School coin drive to aid leukemia patients
Students at a Roseville school will spend the next three weeks scrounging together as many coins as possible.
They’ll be looking for pennies in between couch cushions, picking dimes off the car floor and hoarding quarters all to help local children. Sargeant Elementary School is participating in Pennies for Patients, an annual drive sponsored by the Leukemia and Lymphoma Society.
Through this national program, students have raised millions of dollars to go toward finding a cure for leukemia, lymphoma, Hodgkin’s disease and myeloma, and to improve the quality of life for patients.
Last year, 411 schools in the greater Sacramento region raised $430,000 to help cancer victims, said Dena Skiles, local campaign manager for Pennies for Patients. This year, 550 schools are registered to participate.
“Leukemia is the No. 1 cancer that affects children under 18 so we want to create awareness among students,” Skiles said.
Leukemia accounts for one in three cases of pediatric cancer. About 2,500 kids are diagnosed with this disease each year in the United States.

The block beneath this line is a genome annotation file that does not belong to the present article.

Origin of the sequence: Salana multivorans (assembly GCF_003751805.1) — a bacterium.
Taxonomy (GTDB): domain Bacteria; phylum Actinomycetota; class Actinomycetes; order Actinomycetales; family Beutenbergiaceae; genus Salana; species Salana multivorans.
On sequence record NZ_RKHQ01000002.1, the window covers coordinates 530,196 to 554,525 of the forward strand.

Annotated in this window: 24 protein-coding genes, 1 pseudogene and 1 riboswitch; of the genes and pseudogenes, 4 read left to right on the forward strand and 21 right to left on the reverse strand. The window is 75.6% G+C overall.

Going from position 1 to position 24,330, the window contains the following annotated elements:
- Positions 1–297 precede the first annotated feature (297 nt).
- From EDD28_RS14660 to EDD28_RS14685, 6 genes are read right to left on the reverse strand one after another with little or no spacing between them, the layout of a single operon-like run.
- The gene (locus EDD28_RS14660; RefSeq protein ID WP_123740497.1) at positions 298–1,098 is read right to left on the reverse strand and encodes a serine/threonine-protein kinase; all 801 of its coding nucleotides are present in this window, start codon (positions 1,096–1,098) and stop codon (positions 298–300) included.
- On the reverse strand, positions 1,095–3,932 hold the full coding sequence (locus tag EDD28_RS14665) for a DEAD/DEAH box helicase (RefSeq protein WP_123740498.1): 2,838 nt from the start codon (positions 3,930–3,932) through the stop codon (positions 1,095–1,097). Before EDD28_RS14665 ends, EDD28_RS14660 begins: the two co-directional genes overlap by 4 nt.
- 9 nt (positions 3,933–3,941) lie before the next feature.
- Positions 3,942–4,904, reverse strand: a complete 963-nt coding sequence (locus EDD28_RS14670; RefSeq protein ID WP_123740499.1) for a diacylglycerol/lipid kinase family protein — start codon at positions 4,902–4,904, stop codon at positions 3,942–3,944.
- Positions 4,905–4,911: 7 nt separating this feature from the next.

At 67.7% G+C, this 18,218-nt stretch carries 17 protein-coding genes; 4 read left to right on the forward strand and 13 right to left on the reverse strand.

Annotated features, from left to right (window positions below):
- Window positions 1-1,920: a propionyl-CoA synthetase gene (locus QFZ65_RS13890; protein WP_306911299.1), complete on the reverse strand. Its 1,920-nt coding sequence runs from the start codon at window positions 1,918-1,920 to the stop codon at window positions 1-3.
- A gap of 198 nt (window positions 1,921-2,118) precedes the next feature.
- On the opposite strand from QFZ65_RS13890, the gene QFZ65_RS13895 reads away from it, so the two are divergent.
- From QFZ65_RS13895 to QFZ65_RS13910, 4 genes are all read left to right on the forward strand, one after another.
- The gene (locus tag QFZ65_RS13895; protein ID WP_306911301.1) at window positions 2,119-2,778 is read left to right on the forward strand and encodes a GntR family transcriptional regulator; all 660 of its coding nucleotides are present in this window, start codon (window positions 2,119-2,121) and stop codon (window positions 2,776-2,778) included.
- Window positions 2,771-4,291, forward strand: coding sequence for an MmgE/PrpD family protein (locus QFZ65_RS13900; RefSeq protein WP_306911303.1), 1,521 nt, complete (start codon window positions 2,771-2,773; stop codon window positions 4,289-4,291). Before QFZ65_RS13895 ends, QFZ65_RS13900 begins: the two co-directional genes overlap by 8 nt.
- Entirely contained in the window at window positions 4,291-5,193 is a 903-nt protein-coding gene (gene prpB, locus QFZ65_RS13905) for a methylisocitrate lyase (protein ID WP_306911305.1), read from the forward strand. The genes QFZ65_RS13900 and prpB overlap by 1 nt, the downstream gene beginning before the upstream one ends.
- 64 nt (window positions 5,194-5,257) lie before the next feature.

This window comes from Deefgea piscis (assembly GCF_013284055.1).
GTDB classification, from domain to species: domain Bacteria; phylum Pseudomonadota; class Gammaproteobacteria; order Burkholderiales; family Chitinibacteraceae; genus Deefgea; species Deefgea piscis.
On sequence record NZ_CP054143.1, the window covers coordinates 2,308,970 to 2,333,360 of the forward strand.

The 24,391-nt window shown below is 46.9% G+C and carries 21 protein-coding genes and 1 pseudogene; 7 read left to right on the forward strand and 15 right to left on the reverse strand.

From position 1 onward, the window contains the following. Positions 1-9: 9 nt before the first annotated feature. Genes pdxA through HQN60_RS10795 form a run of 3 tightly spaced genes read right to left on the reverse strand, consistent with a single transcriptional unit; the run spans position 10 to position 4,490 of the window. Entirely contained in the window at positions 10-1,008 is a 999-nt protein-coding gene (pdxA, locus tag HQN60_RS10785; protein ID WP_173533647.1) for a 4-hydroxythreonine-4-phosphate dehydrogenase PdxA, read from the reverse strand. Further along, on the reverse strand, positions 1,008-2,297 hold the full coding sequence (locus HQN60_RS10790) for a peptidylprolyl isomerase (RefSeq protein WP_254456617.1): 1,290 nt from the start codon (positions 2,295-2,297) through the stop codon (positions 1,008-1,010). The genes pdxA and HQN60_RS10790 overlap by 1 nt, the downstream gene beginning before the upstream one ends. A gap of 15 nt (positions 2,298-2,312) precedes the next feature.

Sargeant Elementary School’s coin drive ends Jan. 27. They kicked off the drive with an assembly on Friday.
“We wanted to do this program because we want to help people in the hospitals and raise money for them,” said student council Vice President Tiffany Aiello.
Council Treasurer Sarah Wassom said kids are asked to add change to a small box they’re given and deposit those contents into a bigger box at school.
The Sacramento Rivercats partner with the Leukemia and Lymphoma Society Greater Sacramento Chapter to promote the coin drive.
“Our partners, Pennies for Patients, are people with character because the people they serve, students like you in the local community, have to overcome unbelievable challenges,” said Rivercats representative Tony Asaro, who spoke at Friday’s event.
During the assembly, special guest Christy Nguyen talked about her daughter, Kylie, who one day got sick. Blood tests showed she had leukemia. For the following 10 months, she was in and out of the hospital for chemotherapy and radiation treatments.
“She wasn’t allowed to do anything a normal second grader could do,” Nguyen said.
Kylie is now 10 years old and attends Thomas Jefferson Elementary School in Roseville. She is still undergoing treatment. Nguyen said money raised through Pennies for Programs will help improve treatment for cancer patients, including her daughter.
Sena Christian can be reached at email@example.com. Follow her on Twitter at SenaC_RsvPT.
Pennies for Patients
What: Sargeant Elementary School’s coin drive
When: 7:30 a.m. to 3:30 p.m. Mondays through Fridays until Jan. 27
Where: Drop off donations in the front office, 1200 Ridgecrest Way in Roseville